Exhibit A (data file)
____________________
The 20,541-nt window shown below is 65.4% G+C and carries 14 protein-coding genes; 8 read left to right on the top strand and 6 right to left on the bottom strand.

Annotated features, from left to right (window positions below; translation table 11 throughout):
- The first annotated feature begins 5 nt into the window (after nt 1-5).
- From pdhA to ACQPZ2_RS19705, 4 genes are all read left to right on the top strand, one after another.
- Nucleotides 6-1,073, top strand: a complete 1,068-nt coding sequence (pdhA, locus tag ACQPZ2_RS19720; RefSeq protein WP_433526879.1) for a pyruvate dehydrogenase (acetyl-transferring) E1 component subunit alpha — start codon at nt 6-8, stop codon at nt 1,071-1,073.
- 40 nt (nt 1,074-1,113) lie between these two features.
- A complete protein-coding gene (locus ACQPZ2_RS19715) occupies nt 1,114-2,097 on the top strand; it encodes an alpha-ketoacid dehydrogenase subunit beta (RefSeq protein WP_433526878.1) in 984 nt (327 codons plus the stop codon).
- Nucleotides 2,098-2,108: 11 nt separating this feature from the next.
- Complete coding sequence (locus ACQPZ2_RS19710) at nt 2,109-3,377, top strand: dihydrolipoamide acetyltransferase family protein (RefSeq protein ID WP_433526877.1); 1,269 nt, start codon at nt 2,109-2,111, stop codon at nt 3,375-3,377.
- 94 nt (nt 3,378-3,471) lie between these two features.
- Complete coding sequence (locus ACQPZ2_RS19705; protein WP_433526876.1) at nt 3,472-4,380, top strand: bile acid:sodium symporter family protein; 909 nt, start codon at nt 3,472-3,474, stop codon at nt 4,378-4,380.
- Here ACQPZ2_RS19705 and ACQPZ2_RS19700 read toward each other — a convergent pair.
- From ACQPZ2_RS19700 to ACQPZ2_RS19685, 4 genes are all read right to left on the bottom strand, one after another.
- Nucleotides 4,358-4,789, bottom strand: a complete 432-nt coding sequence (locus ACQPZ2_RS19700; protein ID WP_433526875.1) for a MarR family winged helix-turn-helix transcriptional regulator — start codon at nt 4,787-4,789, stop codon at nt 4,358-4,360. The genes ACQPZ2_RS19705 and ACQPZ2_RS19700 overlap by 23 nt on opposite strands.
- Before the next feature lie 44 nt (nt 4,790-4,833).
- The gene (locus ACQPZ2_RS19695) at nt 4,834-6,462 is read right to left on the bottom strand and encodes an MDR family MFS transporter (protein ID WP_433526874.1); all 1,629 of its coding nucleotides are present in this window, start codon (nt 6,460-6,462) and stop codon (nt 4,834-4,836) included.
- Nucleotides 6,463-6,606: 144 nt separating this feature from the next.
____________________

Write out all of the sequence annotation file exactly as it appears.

The 20,541-nt window shown below is 65.4% G+C and carries 14 protein-coding genes; 8 read left to right on the top strand and 6 right to left on the bottom strand.

Annotated features, from left to right (window positions below; translation table 11 throughout):
- The first annotated feature begins 5 nt into the window (after nt 1-5).
- From pdhA to ACQPZ2_RS19705, 4 genes are all read left to right on the top strand, one after another.
- Nucleotides 6-1,073, top strand: a complete 1,068-nt coding sequence (pdhA, locus tag ACQPZ2_RS19720; RefSeq protein WP_433526879.1) for a pyruvate dehydrogenase (acetyl-transferring) E1 component subunit alpha — start codon at nt 6-8, stop codon at nt 1,071-1,073.
- 40 nt (nt 1,074-1,113) lie between these two features.
- A complete protein-coding gene (locus ACQPZ2_RS19715) occupies nt 1,114-2,097 on the top strand; it encodes an alpha-ketoacid dehydrogenase subunit beta (RefSeq protein WP_433526878.1) in 984 nt (327 codons plus the stop codon).
- Nucleotides 2,098-2,108: 11 nt separating this feature from the next.
- Complete coding sequence (locus ACQPZ2_RS19710) at nt 2,109-3,377, top strand: dihydrolipoamide acetyltransferase family protein (RefSeq protein ID WP_433526877.1); 1,269 nt, start codon at nt 2,109-2,111, stop codon at nt 3,375-3,377.
- 94 nt (nt 3,378-3,471) lie between these two features.
- Complete coding sequence (locus ACQPZ2_RS19705; protein WP_433526876.1) at nt 3,472-4,380, top strand: bile acid:sodium symporter family protein; 909 nt, start codon at nt 3,472-3,474, stop codon at nt 4,378-4,380.
- Here ACQPZ2_RS19705 and ACQPZ2_RS19700 read toward each other — a convergent pair.
- From ACQPZ2_RS19700 to ACQPZ2_RS19685, 4 genes are all read right to left on the bottom strand, one after another.
- Nucleotides 4,358-4,789, bottom strand: a complete 432-nt coding sequence (locus ACQPZ2_RS19700; protein ID WP_433526875.1) for a MarR family winged helix-turn-helix transcriptional regulator — start codon at nt 4,787-4,789, stop codon at nt 4,358-4,360. The genes ACQPZ2_RS19705 and ACQPZ2_RS19700 overlap by 23 nt on opposite strands.
- Before the next feature lie 44 nt (nt 4,790-4,833).
- The gene (locus ACQPZ2_RS19695) at nt 4,834-6,462 is read right to left on the bottom strand and encodes an MDR family MFS transporter (protein ID WP_433526874.1); all 1,629 of its coding nucleotides are present in this window, start codon (nt 6,460-6,462) and stop codon (nt 4,834-4,836) included.
- Nucleotides 6,463-6,606: 144 nt separating this feature from the next.